Market Overview

Jobless Claims Post Larger Than Expected Rise, Eyeing the FOMC

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Initial jobless claims rose more than expected in the week ending October 12, with initial claims printing at 388,000, well above the consensus estimate of 365,000 new claims. The rise in claims is being attributed to a statistical quirk which saw the previous week's reading drop unexpectedly.

At the release of the initial jobless claims, a spokesperson for the Labor Department said that the 339,000 reported last week, which was revised higher 342,000 this week, was extremely low because the typical pattern of large increases in unadjusted claims at the start of the quarter seems to have shifted by a week in one state, causing the adjusted data to become volatile.

S&P 500 futures slipped slightly on the news and traded down 3.9 points to 1,453.20 at 8:47 am EST. The yield on the 10-year U.S. Treasury bond slipped to 1.7956 percent and the EUR/USD reversed earlier gains to trade just above the 1.31 level. The weak jobless claims hindered the risk rally that began overnight with the stronger than expected Chinese economic data.

Markets now await the ending of meetings at the Eurogroup summit, where leaders are discussing various measures including the European banking union and regulator and the disbursement of the next tranche of the Greek bailout. Comments on the banking union will be interesting, as reports Wednesday highlighted a draft paper from lawyers at the European Central Bank, highlighting that housing such a regulator within the ECB could be against its mandate and thus illegal.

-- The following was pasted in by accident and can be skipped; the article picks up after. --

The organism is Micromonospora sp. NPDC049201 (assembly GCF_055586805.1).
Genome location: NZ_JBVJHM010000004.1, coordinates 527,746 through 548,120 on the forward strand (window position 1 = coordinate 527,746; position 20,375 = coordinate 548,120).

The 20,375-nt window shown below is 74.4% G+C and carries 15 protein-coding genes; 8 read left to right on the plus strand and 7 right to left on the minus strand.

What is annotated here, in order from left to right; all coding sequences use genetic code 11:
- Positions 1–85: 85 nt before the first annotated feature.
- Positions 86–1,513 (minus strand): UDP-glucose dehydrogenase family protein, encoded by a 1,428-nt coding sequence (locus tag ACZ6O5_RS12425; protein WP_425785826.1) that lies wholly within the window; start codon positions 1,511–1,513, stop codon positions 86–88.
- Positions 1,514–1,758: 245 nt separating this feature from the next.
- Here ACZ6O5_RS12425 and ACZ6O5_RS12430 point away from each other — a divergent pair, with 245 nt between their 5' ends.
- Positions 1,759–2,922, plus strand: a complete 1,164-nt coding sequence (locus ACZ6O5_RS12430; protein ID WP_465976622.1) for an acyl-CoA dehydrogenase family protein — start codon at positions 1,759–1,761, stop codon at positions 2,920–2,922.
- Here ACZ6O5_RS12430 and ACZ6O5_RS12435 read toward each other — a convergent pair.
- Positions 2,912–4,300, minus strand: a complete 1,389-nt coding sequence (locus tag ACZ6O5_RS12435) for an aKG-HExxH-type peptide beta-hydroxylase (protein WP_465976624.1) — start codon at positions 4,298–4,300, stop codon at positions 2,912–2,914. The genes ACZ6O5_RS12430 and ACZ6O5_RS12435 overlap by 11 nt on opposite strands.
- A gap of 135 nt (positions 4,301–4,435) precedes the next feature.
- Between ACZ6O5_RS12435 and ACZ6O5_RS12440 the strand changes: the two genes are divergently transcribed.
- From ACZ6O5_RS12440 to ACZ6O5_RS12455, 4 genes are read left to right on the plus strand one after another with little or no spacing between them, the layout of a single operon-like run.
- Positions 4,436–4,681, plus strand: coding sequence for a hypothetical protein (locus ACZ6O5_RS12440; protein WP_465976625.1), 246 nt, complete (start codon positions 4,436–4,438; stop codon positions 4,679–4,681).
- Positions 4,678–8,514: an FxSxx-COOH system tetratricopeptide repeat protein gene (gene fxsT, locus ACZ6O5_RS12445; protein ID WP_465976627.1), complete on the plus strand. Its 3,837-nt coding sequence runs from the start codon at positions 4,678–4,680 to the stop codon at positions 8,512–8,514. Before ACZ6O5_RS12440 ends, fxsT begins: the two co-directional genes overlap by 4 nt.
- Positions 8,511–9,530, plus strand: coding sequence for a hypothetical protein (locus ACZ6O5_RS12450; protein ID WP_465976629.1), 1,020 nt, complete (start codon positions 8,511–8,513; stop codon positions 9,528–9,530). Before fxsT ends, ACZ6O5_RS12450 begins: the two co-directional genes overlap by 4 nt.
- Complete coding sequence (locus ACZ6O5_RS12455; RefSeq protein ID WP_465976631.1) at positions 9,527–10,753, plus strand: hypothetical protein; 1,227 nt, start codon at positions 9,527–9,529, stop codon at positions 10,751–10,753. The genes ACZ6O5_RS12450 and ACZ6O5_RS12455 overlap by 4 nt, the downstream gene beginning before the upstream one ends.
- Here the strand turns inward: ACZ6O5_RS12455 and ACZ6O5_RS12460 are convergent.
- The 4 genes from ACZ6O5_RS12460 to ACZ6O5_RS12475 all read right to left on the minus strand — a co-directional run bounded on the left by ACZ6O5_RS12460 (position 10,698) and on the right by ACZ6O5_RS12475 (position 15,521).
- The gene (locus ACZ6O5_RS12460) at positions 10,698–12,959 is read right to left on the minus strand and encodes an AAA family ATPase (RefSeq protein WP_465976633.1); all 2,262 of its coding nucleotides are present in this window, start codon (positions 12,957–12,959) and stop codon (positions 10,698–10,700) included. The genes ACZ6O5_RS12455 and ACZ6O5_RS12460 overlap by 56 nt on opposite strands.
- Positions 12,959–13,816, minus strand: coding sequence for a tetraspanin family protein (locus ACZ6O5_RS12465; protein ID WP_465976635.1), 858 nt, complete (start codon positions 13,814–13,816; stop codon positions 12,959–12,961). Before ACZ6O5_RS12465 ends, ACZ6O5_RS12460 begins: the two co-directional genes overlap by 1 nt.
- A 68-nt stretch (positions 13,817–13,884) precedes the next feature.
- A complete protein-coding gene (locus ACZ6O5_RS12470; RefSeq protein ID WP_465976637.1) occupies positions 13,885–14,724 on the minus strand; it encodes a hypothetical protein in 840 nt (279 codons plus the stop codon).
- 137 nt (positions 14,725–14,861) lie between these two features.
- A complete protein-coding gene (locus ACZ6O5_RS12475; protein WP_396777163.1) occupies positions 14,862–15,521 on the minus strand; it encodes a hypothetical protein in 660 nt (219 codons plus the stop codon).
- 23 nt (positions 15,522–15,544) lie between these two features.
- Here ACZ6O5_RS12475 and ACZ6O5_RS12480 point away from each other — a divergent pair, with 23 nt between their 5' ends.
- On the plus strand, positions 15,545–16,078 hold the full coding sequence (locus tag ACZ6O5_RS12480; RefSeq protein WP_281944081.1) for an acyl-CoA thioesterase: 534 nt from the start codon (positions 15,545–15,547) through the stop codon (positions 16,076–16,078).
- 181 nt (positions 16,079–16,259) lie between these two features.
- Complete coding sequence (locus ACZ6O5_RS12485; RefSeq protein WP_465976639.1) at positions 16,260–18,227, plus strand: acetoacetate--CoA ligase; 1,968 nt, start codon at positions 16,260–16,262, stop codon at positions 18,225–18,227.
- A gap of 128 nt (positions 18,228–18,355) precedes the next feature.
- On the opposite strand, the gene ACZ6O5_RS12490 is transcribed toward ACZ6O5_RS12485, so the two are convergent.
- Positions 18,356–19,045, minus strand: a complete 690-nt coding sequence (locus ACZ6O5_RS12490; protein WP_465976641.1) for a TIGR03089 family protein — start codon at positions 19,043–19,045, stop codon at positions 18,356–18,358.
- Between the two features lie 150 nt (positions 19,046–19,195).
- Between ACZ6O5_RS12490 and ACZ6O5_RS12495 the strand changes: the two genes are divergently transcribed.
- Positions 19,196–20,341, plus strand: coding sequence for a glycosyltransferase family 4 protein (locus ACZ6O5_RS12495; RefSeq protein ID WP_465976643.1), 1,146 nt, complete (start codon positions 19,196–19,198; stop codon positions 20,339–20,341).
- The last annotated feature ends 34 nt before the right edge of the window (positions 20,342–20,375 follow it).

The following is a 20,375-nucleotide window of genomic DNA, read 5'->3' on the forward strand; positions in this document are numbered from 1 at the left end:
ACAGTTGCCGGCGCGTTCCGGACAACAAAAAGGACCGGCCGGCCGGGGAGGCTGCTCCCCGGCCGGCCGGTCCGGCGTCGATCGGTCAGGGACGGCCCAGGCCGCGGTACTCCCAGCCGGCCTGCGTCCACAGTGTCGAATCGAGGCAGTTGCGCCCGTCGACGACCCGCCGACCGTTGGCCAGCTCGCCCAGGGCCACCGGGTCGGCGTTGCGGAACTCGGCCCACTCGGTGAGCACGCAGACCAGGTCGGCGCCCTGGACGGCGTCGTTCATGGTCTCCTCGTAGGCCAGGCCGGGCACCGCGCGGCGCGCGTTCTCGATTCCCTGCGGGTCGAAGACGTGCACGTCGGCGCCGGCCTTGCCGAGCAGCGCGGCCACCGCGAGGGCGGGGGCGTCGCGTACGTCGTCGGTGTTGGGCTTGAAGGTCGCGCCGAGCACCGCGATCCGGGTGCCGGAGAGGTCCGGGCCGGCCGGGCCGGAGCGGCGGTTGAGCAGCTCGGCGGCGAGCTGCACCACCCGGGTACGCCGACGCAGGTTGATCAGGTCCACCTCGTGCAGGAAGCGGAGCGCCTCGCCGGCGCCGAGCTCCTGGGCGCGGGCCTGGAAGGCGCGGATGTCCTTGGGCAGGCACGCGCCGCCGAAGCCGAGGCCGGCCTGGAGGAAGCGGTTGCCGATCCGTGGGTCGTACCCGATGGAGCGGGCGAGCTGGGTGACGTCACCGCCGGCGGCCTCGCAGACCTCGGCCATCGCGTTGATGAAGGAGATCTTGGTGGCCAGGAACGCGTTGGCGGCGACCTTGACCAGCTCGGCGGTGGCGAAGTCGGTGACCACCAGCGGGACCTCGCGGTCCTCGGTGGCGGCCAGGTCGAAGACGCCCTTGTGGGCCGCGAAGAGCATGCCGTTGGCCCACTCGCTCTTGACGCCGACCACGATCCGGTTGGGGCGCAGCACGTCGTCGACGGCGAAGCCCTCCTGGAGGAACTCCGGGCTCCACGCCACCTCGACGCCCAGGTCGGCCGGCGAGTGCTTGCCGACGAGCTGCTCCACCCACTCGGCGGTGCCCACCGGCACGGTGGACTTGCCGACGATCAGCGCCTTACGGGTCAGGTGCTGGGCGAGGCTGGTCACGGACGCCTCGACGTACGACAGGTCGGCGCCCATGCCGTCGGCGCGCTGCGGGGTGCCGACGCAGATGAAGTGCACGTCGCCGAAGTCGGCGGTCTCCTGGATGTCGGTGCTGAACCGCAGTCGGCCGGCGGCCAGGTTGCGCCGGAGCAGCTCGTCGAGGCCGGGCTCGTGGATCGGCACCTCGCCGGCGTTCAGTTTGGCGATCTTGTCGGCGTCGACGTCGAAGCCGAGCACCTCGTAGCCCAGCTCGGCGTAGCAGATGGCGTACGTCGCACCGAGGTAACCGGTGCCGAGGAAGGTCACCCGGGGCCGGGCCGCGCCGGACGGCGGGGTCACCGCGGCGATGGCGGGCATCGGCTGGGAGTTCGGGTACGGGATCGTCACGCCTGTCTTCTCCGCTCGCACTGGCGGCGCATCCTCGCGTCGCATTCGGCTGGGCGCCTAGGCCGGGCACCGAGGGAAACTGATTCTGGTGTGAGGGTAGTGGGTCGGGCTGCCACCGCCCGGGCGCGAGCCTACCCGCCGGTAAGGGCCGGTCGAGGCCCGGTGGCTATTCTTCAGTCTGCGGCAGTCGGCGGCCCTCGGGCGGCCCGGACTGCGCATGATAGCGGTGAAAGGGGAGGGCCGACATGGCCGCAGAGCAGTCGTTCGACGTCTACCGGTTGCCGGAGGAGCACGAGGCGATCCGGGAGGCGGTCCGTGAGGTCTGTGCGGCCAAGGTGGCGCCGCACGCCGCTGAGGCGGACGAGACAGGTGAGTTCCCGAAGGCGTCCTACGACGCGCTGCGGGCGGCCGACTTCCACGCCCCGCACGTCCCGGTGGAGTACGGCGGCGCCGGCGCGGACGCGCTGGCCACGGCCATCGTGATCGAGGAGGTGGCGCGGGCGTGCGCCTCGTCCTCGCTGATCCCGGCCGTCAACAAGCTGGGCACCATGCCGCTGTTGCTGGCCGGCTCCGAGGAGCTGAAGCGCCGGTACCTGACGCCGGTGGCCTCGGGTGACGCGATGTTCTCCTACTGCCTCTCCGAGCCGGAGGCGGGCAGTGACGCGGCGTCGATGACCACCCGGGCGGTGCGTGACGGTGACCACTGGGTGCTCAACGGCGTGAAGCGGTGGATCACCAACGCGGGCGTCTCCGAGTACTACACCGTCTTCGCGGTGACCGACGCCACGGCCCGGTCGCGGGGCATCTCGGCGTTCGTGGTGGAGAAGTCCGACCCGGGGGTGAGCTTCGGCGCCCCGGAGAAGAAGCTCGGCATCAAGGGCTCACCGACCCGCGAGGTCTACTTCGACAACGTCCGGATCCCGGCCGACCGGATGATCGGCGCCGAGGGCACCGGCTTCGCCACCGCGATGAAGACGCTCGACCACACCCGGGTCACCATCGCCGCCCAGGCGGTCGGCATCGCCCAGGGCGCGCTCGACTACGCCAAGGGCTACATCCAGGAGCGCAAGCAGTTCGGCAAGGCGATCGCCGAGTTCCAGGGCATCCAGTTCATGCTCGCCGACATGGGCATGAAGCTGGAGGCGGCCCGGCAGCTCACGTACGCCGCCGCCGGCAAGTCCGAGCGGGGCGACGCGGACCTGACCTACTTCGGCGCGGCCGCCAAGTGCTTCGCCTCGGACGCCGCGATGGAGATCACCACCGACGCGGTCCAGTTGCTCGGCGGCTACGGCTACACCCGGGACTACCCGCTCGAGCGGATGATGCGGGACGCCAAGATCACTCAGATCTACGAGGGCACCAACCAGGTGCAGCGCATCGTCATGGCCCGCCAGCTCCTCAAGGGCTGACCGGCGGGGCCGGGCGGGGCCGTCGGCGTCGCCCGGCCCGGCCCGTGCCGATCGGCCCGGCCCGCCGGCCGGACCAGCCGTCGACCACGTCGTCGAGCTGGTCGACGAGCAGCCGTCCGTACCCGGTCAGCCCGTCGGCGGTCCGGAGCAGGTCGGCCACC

Aside from comments from the summit, investors can look forward to further clarity on the U.S. economy with the release of the Philadelphia Fed's Manufacturing Index as well as data on Chinese foreign direct investment due out late Thursday night, which is a good measure for foreign confidence in the strength of the Chinese economy. Friday brings economic data from Europe, with German PPI being reported and Italian industrial new orders and sales, the prior being a leading indicator for GDP growth, due out.

After the culmination of the European summit, all eyes will shift focus to the FOMC meeting next week, which will end on Wednesday with the interest rate decision and update of the QE3 program. It is interesting to note that, although the program has technically been in place for approximately one month, the Fed has yet to purchase any bonds under the QE3 program, or at least has yet to do enough to expand the money supply.

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